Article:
Here is a great video from AJ+ which features a handful of teachers all commenting on the state of Public Education. Not just locally, but from state to state – there has been much finger pointing about what is NOT working in our schools. Much of the focus is on Standardized Testing and Curriculum for new eras. Arguments are heated among School Boards and Public Referendums. We often get caught in the battles of Teacher Unions, but rarely do we get the perspective from those on the front actually with the students. This was very revealing.
But most telling, are the few minutes at the end of the video where each Teacher lights up in a smile and offers what they love most about this very unheralded profession. Much to be thankful for.
I am constantly drawn to the inspiration of a new generation of artists. Music, Dance, Writing…. This is a new music video by Leona Lewis and is called Fire Under My Feet.
It is an R&B anthem to all us theater folks who live outside the box, who often don’t fit in, and who constantly emerge like a Phoenix because of the passion within us. The story arcs extend from a boy emerging in drag to an athlete triumphing over her loss of natural legs. Or a boy ballet dancer. Or a gay Supermodel. Each of the performers in the video is telling their own story.
With phrases like “you can’t keep me down in my seat“, “moving on to bigger things, I began to spread my wings.” The song is infectious on all fronts. Give this British X Factor a listen and see if you aren’t motivated as well.
As we get ready for this our 26th Season; our YAC company is producing their own show in the Fringe; and summer classes are winding down – it is exciting to see a new crop of shows emerging in the greater commercial circles that really speak to our audiences. Yes, there will always be the inevitable string of Disney success which bombards us from Newsies to Aladdin. But it is rewarding to also see great offerings outside the box that really speak to the social issues type of work we do.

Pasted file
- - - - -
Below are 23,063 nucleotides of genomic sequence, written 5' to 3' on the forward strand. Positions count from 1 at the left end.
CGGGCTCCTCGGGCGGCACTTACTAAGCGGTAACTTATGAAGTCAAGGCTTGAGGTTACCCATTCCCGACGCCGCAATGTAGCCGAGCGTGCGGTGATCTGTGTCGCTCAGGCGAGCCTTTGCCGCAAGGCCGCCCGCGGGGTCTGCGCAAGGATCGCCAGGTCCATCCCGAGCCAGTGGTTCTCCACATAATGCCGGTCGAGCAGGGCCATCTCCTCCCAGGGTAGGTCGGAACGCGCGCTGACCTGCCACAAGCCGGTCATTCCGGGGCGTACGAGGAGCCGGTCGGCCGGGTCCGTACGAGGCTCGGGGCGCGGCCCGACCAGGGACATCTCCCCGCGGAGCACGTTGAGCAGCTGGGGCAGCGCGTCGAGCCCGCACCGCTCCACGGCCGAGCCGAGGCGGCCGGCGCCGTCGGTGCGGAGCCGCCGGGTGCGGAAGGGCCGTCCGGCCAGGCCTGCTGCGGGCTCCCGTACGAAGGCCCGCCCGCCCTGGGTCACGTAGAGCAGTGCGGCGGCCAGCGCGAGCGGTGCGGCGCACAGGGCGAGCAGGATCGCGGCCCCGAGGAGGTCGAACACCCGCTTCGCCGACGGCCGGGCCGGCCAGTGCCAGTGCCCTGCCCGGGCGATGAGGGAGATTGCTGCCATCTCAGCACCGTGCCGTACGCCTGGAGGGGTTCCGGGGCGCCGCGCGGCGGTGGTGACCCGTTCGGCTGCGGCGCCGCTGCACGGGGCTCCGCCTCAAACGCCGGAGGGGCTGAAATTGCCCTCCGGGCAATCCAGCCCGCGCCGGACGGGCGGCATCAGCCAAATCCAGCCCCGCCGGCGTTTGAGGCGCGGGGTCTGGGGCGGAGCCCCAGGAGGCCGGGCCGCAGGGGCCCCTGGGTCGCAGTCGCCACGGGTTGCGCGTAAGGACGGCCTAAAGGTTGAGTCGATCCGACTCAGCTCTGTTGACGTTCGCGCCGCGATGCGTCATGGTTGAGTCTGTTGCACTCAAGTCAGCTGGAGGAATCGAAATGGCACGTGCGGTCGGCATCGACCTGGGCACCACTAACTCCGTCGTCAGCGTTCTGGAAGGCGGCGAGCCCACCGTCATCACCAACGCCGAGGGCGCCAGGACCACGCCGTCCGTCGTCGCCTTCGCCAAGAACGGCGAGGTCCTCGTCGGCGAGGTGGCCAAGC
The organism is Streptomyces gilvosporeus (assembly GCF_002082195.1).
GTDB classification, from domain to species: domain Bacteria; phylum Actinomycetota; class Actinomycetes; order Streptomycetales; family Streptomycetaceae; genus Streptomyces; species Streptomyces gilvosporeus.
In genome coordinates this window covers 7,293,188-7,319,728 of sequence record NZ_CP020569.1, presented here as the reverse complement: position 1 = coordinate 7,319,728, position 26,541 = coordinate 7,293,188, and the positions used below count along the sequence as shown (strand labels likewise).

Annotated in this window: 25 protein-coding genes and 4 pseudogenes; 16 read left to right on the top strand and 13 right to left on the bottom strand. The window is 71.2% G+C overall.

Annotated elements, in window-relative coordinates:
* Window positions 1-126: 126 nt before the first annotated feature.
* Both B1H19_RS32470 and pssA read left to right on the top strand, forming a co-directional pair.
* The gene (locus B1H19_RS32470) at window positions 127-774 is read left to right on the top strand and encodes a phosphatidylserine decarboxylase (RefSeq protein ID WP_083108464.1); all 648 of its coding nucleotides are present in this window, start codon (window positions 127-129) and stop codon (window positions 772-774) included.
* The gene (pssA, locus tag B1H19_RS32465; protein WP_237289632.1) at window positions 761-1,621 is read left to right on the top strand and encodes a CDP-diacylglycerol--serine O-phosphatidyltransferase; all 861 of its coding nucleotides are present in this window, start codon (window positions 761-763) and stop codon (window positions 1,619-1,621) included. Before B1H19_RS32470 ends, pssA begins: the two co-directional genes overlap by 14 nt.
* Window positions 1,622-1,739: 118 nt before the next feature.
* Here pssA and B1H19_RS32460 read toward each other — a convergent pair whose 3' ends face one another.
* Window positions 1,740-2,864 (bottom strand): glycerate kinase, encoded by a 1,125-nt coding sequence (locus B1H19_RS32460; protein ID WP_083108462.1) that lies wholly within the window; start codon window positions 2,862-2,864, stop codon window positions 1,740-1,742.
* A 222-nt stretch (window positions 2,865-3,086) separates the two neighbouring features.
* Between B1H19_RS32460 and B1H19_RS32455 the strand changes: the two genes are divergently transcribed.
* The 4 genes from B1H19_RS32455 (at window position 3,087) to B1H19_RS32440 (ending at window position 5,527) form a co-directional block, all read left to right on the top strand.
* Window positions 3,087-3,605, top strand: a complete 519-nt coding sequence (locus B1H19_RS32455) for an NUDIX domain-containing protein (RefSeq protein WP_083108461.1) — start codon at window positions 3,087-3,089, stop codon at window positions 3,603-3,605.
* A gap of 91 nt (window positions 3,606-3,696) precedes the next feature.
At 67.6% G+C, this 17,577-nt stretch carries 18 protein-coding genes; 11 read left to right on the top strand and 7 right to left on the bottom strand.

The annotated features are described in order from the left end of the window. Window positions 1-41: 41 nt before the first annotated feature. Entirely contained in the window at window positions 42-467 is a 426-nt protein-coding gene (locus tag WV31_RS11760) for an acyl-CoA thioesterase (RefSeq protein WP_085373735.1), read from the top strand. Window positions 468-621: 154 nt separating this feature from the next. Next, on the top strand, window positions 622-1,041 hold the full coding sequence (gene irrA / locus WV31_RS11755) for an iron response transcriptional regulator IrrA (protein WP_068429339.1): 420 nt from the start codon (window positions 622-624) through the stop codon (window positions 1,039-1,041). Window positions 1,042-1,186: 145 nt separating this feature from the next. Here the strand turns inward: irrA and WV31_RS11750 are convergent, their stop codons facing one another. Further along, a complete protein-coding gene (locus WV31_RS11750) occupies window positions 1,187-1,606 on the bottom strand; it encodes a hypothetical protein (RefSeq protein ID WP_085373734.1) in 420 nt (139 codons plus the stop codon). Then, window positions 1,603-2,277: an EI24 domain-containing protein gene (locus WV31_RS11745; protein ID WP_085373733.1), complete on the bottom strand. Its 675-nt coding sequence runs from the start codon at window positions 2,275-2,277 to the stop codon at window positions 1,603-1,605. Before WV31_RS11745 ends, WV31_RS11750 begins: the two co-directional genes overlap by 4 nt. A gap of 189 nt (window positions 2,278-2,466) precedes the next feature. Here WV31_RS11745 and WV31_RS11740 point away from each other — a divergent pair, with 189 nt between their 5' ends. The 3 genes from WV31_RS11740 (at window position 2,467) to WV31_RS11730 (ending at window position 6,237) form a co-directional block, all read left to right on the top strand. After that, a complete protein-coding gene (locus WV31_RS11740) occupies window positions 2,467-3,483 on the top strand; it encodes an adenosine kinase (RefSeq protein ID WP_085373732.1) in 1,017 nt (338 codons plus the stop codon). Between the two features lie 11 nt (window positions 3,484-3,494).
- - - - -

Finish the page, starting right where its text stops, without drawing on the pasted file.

Fun Home was a surprise upset at this year’s Tony Awards for it’s win as Best Musical. Instead of bright and flashy, it finds humor and humanity growing up in a funeral home and a young girl confronting her sexuality in a stifled setting. Curious Incident of the Dog in the Night is a courageous portrait of a young boy with behavior difficulties, although it never really says whether this is Asbergers or autism. But it is a young man torn between the reality he sees and the logic his mind wraps around. And finally a brand new one-man piece called The Absolute Brightness of Leonard Pelkey. In this piece, actor James Lecesne was inspired by the Trevor Project and it looks at a bold teenager who lives outside the boundaries of normal and is his true flamboyant self. All three are provocative works, ripe for this generation and succeeding in pushing the possibilities of modern theater. Here here!
An important opportunity for all our summer students. I keep talking that classes should be the bridge to help you with tools and confidence to succeed when you finally are ready to get on stage. This can be in a school production or with a professional company. I am sending this out now to draw your attention to our first auditions for the coming year. YPC is seeking young actors for The Giver on Aug 17th. Full details for both the show and the auditions are on the website. Test your wings and fly….
But in addition, I found this great blog article from a director that works with young talent. It has a very strong message about owning the room when you walk in the door. Actors always beat themselves up about what not to do, what to do, how should I look,….. He says that all these things just get in the way of why you ultimately are there. Give it a read and sign up for a time.